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Hello,

I don't understand why the DNF of the function is (!a & !b)|(a & b)|(!a&c). I get (!a & !b)|(!a & b & c)|(a & b), I do it the same way as I do for CNF. Why is the b omitted, what am I doing wrong?
in # Mandatory Modules Bachelor by (380 points)

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I think both is correct, note the the DNF is not a canonical normal form without further restrictions. You can verify the following equivalences:

  • ((a->b) ∧ (c∨a∨¬b)) <-> (¬a∧¬b ∨ a∧b ∨ ¬a∧c)
  • ((a->b) ∧ (c∨a∨¬b)) <-> (¬a∧¬b ∨ ¬a∧b∧c ∨ a∧b)

It is a matter of logic minimization. The function has even two minimal DNFs which are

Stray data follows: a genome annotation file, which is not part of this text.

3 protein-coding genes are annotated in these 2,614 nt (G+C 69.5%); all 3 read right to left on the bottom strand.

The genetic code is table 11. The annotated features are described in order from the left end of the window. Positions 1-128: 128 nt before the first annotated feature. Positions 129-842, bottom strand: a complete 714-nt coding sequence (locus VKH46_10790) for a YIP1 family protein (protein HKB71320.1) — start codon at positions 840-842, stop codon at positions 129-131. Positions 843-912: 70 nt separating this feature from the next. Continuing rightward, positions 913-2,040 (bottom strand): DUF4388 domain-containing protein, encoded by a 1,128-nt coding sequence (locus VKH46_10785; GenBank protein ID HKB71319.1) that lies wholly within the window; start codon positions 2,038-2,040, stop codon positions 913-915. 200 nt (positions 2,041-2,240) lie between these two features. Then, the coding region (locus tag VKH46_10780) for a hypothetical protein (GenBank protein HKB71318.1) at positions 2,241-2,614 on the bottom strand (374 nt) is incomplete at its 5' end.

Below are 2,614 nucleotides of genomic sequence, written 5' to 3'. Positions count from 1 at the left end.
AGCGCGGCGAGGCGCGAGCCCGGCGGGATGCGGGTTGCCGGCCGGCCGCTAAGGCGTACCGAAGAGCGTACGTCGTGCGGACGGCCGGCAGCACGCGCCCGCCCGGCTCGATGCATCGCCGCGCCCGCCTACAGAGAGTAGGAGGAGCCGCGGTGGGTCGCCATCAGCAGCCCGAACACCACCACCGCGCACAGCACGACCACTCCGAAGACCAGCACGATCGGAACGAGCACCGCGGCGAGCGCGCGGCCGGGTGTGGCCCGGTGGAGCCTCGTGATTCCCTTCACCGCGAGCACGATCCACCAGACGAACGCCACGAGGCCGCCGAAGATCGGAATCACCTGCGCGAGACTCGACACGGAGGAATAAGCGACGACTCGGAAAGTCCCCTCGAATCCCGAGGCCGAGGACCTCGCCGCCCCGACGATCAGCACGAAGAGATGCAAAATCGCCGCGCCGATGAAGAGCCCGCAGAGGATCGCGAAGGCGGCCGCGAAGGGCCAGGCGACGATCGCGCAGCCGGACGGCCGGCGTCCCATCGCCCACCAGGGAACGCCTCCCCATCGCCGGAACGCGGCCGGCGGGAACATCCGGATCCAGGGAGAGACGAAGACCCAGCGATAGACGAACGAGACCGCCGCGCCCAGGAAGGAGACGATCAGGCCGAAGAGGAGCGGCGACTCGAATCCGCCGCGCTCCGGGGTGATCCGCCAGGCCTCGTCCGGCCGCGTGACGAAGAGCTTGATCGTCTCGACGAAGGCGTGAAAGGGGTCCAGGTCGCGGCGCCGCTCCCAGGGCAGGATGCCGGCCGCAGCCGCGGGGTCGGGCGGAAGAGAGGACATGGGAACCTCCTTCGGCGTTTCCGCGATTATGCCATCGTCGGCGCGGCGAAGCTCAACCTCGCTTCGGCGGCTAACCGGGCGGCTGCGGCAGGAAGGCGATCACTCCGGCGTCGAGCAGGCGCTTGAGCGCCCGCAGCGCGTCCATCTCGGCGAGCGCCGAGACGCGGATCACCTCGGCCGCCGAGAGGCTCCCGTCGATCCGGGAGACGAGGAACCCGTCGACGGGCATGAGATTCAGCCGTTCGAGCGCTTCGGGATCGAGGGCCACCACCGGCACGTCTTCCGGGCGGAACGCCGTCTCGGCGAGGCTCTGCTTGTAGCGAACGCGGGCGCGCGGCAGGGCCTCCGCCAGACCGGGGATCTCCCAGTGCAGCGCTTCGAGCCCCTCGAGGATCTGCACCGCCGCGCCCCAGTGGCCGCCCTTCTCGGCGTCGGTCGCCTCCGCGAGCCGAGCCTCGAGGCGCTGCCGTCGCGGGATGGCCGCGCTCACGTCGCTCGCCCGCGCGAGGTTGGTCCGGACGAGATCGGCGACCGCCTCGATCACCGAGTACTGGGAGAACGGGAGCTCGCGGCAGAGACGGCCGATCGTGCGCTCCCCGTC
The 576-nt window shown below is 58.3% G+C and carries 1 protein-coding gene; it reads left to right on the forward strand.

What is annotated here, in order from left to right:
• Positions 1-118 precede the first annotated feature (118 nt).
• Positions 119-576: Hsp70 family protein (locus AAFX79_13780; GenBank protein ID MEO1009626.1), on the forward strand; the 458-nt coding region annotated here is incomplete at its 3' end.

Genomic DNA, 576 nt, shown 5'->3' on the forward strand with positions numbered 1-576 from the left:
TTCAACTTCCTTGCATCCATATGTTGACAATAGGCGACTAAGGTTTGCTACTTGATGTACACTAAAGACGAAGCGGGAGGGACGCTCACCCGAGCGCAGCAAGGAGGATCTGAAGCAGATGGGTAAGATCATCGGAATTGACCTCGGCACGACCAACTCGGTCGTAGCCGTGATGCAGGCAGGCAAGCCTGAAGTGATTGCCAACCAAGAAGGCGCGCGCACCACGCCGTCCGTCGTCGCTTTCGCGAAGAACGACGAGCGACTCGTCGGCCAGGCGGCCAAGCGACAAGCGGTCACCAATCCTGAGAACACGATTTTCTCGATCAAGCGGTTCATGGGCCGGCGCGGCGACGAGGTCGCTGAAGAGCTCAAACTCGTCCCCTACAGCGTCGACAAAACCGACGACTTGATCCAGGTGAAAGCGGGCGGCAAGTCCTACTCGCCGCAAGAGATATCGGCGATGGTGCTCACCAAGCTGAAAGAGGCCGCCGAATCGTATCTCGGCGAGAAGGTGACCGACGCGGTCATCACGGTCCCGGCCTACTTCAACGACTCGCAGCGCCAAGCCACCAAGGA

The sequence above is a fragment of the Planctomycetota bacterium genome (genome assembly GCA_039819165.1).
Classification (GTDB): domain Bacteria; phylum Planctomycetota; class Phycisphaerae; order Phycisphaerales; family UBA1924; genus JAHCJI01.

• !a&!b|a&b|b&c
  • !a&!b|a&b|!a&c
by (138k points)
So if I write it that way on the exam, it would still be acceptable and correct?
Sure! The task was to compute a DNF and a CNF and every one that is equivalent to the given formula is a correct solution. The example solution already lists four versions for the DNF and two for the CNF.
Thanks! What about ex. 6 where minimization is needed?
There is it different, of course, since you have to determine a minimal DNF or CNF. Still, there might be different solutions and anyone of the minimal DNFs or CNFs would be correct. Other non-minimal DNFs/CNFs would however not be accepted.

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